«MBMM is a smarter way to quickly and affordably scale satellite transmission while lowering long-term maintenance costs for the Air Force», said Maria Demaree, vice president and general manager of Lockheed Martin Mission Solutions. «Today, when a parabolic antenna goes down, it can take days to repair; with MBMM, it will take hours and won’t take the entire site offline – that’s a tremendous advantage».
Extensive industry research comparing the costs of parabolic antennas to phased arrays over time show that while parabolic antennas have a lower upfront cost, they become much more expensive to maintain. Phased arrays avoid the mechanical maintenance and keyhole effects of parabolic antennas while providing graceful degradation and electronic agility in matching aperture performance to constellation demands.
«One electronically steered antenna can replace multiple dishes, enabling better performance, connectivity and affordability», said Rob Freedman, vice president and general manager, Tactical Solutions, Ball Aerospace.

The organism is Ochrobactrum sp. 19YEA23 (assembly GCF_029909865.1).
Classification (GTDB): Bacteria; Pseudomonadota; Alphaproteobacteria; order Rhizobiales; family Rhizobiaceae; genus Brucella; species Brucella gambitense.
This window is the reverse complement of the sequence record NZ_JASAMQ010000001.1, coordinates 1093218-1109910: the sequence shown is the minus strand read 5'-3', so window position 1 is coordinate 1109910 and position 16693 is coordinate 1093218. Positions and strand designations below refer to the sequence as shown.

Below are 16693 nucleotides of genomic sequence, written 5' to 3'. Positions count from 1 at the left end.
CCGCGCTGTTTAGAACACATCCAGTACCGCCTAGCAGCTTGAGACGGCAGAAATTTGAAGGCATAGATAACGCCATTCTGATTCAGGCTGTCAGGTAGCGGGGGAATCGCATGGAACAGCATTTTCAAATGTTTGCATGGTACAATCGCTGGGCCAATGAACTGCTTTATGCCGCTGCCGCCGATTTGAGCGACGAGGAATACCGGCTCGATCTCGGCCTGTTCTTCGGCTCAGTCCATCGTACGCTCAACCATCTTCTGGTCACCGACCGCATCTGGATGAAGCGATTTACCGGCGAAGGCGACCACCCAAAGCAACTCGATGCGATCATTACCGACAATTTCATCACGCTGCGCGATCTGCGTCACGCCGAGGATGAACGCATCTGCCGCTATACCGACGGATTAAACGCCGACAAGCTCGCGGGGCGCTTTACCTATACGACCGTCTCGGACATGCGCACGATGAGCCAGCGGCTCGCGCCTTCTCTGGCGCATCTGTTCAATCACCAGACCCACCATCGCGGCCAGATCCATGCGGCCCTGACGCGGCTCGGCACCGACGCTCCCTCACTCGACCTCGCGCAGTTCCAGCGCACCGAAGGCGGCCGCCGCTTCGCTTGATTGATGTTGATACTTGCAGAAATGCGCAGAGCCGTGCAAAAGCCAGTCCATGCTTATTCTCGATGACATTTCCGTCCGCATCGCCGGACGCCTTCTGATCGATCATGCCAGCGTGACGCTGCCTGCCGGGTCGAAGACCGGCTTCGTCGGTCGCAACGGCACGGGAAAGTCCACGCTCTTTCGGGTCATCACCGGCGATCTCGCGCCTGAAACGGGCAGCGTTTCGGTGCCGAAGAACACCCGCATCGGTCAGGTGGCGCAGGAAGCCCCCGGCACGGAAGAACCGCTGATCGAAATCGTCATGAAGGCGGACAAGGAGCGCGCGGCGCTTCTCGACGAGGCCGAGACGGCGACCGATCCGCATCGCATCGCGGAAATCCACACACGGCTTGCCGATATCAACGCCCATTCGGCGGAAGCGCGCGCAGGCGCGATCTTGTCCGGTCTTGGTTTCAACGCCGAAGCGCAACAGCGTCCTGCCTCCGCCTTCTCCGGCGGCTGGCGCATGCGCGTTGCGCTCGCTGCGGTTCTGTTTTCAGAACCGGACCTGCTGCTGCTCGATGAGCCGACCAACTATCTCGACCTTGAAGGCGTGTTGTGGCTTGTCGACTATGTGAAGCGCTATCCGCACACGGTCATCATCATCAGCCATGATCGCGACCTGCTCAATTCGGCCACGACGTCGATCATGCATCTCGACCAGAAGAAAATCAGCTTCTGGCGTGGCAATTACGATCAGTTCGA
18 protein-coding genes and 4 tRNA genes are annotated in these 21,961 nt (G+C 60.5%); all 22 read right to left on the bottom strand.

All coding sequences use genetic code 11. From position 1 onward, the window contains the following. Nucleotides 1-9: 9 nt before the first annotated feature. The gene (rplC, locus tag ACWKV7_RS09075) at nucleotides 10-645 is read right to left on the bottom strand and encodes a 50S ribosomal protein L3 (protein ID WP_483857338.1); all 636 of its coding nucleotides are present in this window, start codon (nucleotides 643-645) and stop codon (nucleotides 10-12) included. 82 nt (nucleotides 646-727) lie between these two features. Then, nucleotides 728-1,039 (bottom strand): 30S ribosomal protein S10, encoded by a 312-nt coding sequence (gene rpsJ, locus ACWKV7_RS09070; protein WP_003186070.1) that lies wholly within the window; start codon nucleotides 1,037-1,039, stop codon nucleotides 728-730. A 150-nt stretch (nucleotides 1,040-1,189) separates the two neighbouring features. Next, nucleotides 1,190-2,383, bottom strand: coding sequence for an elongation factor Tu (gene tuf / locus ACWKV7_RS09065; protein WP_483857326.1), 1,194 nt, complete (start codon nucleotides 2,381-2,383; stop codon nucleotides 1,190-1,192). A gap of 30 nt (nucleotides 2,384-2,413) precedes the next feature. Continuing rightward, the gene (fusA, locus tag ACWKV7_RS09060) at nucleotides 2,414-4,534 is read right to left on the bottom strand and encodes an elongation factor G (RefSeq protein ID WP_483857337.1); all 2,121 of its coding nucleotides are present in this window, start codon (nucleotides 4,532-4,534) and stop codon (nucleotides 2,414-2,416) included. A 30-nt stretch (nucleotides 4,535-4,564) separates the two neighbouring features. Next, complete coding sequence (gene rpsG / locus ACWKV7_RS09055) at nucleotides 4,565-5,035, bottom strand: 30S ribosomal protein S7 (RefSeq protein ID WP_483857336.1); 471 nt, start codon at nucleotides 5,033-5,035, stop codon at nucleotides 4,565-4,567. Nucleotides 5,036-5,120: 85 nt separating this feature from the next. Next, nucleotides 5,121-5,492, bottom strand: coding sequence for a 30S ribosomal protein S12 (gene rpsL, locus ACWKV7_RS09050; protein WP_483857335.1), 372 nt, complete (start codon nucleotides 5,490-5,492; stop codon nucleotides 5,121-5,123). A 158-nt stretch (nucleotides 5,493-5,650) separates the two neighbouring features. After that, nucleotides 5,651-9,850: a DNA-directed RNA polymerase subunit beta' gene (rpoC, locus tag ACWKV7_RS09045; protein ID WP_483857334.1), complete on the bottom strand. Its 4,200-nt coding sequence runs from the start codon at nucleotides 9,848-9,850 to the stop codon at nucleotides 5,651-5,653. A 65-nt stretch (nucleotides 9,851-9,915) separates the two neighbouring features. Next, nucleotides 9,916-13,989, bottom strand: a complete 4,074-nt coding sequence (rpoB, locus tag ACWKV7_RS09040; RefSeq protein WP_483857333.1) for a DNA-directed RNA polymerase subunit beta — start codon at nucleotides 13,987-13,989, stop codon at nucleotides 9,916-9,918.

«Software modems deployed in virtual machines gives MBMM an advantage because it is easy to scale signal processing on a much faster timeline than previously», said Frank Backes, senior vice president of Kratos Federal Space.
Future operational MBMM systems will offer new cyber resilience while reducing long-term sustainment costs for the Air Force. MBMM may eventually support multiple orbits from Low Earth Orbit (LEO) to Geosynchronous Equatorial Orbit (GEO) and can perform multiple missions at the same time, including Command & Control (C2), launch pad and ascent operations, radar and mission data transmission. The Lockheed Martin/Ball team is one of several teams building prototypes for the government.
Lockheed Martin completed a rigorous Critical Design Review (CDR) on September 28 with the Missile Defense Agency (MDA) for the Long Range Discrimination Radar (LRDR), demonstrating compliance to all technical performance measures and requirements. The radar system will support a layered ballistic missile defense strategy to protect the U.S. homeland from ballistic missile attacks.